Place completely cooled stock in plastic or glass but containers for freezing. Leave headroom for expansion. Another great option would be to freeze it in ice-cube trays, then turn them out once solid into freezer bags. This allows you to defrost and use just the amount you need.

I try not to include a lot of the chicken skin since I find it releases more fat, which I find difficult to remove after cooling. It is also not something I want in my final, canned product.

    Finished stock, cooling on the deck.

    Finished stock, cooling on the deck.

    Things I've read about, but don't do:

    • You're not supposed to bring the whole shebang to a boil or stir it. Something about it making the final product cloudy. But my outside burner isn't that specific, so I try to adjust the heat as best I can. I only push down the contents with a spoon occasionally to make sure it gets under water, but I don't stir.
    • You're supposed to skim in the beginning to remove impurities and end with a more clear stock. I don't. 
    • Most recipes have you salt along the way or at least at the end. I don't.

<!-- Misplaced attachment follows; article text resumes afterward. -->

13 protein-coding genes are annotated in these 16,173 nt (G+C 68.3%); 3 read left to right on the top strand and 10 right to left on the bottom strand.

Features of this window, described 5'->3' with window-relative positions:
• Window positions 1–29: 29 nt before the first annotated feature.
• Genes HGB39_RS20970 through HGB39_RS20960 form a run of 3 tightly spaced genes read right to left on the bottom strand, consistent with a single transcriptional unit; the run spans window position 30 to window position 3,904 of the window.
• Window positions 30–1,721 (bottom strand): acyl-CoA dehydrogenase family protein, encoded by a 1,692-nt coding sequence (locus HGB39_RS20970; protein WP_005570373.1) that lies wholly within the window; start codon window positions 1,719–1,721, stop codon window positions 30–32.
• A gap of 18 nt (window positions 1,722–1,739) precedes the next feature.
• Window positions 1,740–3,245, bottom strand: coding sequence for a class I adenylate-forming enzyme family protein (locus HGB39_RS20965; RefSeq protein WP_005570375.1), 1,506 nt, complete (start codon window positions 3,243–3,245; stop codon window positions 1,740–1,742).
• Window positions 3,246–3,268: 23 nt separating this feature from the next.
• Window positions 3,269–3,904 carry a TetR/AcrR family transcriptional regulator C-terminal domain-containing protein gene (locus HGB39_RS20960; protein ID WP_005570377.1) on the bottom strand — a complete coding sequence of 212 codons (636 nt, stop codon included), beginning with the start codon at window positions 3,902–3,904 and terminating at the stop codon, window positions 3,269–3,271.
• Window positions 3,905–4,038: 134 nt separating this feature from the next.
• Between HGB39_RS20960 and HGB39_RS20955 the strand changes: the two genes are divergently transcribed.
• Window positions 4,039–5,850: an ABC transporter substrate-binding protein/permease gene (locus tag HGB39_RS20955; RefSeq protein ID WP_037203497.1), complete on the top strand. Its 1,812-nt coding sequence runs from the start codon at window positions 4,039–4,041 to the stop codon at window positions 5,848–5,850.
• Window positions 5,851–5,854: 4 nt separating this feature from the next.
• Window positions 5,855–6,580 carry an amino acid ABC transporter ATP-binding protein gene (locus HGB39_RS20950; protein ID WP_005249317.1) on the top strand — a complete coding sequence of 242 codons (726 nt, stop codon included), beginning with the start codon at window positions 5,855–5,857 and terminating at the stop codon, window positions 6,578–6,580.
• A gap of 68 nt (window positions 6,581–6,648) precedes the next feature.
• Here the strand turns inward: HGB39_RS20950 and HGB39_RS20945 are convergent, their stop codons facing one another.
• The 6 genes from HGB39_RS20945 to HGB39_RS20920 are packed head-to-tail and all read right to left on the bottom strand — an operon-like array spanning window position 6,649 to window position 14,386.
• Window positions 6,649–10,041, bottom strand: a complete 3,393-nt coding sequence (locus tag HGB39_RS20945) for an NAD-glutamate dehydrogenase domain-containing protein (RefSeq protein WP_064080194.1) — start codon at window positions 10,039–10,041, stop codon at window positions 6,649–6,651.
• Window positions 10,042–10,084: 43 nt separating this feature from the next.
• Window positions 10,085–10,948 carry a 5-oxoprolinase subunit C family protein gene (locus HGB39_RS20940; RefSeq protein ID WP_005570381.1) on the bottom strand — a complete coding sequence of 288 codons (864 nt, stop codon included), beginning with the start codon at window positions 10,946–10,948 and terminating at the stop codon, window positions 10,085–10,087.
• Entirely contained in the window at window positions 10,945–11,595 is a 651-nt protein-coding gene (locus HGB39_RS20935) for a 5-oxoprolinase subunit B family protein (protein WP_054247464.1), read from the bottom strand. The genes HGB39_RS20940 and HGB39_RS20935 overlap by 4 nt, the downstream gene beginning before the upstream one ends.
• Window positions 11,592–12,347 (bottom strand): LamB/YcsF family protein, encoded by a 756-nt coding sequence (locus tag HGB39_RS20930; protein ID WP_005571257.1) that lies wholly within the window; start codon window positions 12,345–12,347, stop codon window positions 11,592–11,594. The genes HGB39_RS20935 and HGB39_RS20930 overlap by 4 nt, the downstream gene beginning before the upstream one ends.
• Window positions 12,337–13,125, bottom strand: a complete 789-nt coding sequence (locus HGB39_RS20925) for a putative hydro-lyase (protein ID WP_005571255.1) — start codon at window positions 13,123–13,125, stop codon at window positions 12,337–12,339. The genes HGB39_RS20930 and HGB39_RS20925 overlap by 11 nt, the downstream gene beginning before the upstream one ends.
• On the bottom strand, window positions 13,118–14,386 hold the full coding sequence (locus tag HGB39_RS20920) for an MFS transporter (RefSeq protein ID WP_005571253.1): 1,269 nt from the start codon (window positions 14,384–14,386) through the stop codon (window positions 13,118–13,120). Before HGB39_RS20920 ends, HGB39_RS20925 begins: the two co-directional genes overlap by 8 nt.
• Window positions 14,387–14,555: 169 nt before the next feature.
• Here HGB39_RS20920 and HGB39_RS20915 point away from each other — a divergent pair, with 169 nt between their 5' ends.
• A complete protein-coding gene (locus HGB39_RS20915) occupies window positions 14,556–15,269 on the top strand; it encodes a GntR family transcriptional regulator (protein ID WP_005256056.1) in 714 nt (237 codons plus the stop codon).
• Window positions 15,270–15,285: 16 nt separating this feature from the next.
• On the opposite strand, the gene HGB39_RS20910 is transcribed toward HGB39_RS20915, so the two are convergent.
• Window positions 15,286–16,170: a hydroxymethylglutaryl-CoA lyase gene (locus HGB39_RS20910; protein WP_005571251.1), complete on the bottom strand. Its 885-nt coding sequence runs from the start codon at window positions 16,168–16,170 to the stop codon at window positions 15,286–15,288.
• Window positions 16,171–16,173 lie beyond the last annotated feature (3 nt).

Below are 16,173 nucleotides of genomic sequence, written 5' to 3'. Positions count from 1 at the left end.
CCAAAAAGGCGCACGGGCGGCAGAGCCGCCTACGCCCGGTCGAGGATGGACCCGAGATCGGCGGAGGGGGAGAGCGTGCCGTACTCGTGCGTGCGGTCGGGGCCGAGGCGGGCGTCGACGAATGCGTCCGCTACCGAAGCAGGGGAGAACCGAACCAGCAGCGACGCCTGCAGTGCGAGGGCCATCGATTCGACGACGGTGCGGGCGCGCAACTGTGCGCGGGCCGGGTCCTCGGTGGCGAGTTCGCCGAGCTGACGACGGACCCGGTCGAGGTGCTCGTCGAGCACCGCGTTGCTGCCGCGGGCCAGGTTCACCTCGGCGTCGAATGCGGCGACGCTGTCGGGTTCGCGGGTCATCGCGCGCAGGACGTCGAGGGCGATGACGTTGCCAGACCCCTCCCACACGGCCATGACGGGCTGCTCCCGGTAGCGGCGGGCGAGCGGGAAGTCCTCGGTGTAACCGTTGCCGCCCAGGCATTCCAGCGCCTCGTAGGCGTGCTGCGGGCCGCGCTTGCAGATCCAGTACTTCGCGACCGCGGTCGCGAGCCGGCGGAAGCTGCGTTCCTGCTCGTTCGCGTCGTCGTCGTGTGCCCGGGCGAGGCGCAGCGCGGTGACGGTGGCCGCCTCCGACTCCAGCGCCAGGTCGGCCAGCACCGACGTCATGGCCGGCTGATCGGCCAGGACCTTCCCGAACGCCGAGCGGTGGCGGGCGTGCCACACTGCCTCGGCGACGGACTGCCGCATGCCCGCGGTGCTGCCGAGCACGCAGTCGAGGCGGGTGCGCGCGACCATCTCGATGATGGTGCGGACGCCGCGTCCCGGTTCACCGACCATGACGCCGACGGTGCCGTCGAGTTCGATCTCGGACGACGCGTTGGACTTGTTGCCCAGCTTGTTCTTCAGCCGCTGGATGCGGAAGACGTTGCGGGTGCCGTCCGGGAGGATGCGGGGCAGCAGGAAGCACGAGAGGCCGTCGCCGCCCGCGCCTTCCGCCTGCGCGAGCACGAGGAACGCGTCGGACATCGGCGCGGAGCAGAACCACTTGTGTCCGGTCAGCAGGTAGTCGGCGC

• While I don't mix raw chicken pieces with already roasted ones, I have made stock with all raw. But I think you get more flavor and more nutrients from pre-roasting the parts.

    Some real recipes from the pros:

    How to make bone broth

    How to make chicken stock - recipes for both leftover bones and raw parts

    Roast chicken stock

    Stock versus broth or bone broth?

    Read this article to get all the differences.

    Why do this?

    Know your ingredients. Commercial stocks and broths are easy to use, but contain what, exactly? Knowing where your food comes from is important to all of us.

    Reduce waste. A lot of energy, care and effort went in to growing these pasture-raised animals. The best we can do is make the most of every bit.

    Taste. While I'm not a culinary genius, I know that making things at home allows you to customize the flavors.

    Nutrition. The book I mentioned earlier lists nutritional qualities of commercial stocks and broths. Making your own allows you to add, for example, the amount of salt you prefer for your diet and needs.

    Now, if you're still with me on all of this, let me introduce the idea of making chicken stock with feet-- chicken feet. Next post...  Happy simmering!

    * In an effort to not add to my already stuffed personal freezers, we purchased a pressure-canner a few years ago. (Note: You cannot preserve stocks in a water-bath canner. Not safe.) This also produces lovely shelf-stable jars that don't require defrosting. Since I am making large batches (so that I can fill the canner with seven quarts of stock), it is impossible to get it to simmer on my glass-topped stove. We make it outside on a large burner, which makes it challenging to adjust the temperature without standing on the deck in subzero temperatures. Perhaps not the best time for pressure-canning either!

    Jennifer Knoetgen